Um.  Okay.  So where the hell are the guys in rubber suits?  Not to worry.  Remember that asteroid?  It landed in the ocean and fell into the same underwater gorge where Godzilla had been hibernating.  Just as our characters were hauling the egg back to Japan, Godzilla attacks!
About damn time
But then, so does Battra!  Wait...who?  You see, Mothra is the protector of the Earth.  You didn't know that?  Yeah...neither did I.  Many years ago, there was an advanced civilization on Earth, but they started doing all sorts of ecologically bad stuff, like creating weather-controlling devices.  Apparently, they were latter-day Bond villains.  In response, the Earth created Battra, the destroyer of the Earth.  Last time, Battra defeated Mothra and destroyed that evil civilization.  With all the pollution and stuff in the world today, Battra woke up again and Mothra's egg became uncovered.  These two worldly forces are destined to battle once more, and the human race is at stake.  Well, Japan is at stake, anyway.  As for Godzilla, he's just an atomically-powered monster, caught in the middle.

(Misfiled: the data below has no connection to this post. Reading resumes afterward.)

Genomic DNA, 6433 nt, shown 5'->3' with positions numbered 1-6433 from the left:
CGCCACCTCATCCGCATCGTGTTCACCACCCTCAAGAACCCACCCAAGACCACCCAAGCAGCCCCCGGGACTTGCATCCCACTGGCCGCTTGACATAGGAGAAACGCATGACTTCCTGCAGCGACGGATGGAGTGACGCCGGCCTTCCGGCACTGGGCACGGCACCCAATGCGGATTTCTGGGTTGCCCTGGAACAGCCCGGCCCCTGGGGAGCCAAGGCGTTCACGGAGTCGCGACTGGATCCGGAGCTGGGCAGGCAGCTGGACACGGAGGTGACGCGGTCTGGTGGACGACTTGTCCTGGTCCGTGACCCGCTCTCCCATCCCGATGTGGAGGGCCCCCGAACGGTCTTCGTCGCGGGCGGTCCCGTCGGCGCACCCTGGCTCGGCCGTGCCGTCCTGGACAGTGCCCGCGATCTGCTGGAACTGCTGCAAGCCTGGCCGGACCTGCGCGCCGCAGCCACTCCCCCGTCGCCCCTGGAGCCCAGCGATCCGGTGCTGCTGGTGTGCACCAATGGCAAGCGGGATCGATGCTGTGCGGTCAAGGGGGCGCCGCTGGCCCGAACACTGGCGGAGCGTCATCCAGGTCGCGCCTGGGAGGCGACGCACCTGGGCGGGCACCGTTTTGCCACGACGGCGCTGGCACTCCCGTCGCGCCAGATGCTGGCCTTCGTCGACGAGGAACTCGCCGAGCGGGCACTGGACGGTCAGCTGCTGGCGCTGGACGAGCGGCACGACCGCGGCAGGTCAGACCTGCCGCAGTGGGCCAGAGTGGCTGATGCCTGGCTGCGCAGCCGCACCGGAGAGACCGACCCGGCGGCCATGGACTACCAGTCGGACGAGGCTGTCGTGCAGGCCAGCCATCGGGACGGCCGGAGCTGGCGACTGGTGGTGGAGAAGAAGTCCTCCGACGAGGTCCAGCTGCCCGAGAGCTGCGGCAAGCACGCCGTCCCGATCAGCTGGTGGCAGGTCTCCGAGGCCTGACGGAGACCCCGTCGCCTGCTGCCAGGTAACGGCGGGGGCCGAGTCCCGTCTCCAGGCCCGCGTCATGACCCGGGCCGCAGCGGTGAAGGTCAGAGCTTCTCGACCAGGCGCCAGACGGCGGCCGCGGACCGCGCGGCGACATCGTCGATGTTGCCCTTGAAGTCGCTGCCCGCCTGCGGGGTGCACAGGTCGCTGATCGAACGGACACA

I'm so glad the protector of the Earth still needs to metamorphose

I am certainly not an expert on kaiju movies, but when I sit down to enjoy a Godzilla flick, at the very least, I expect to see Godzilla kicking Tokyo's ass.  That is where Godzilla and Mothra: The Battle For Earth makes its first mistake.  Sure, we get to see Godzilla fighting Mothra and Battra, but there isn't a whole lot of wanton destruction coming from ol' greenie.  Instead, Battra is the one who ruins most of Tokyo. 
Godzilla fighting to keep his job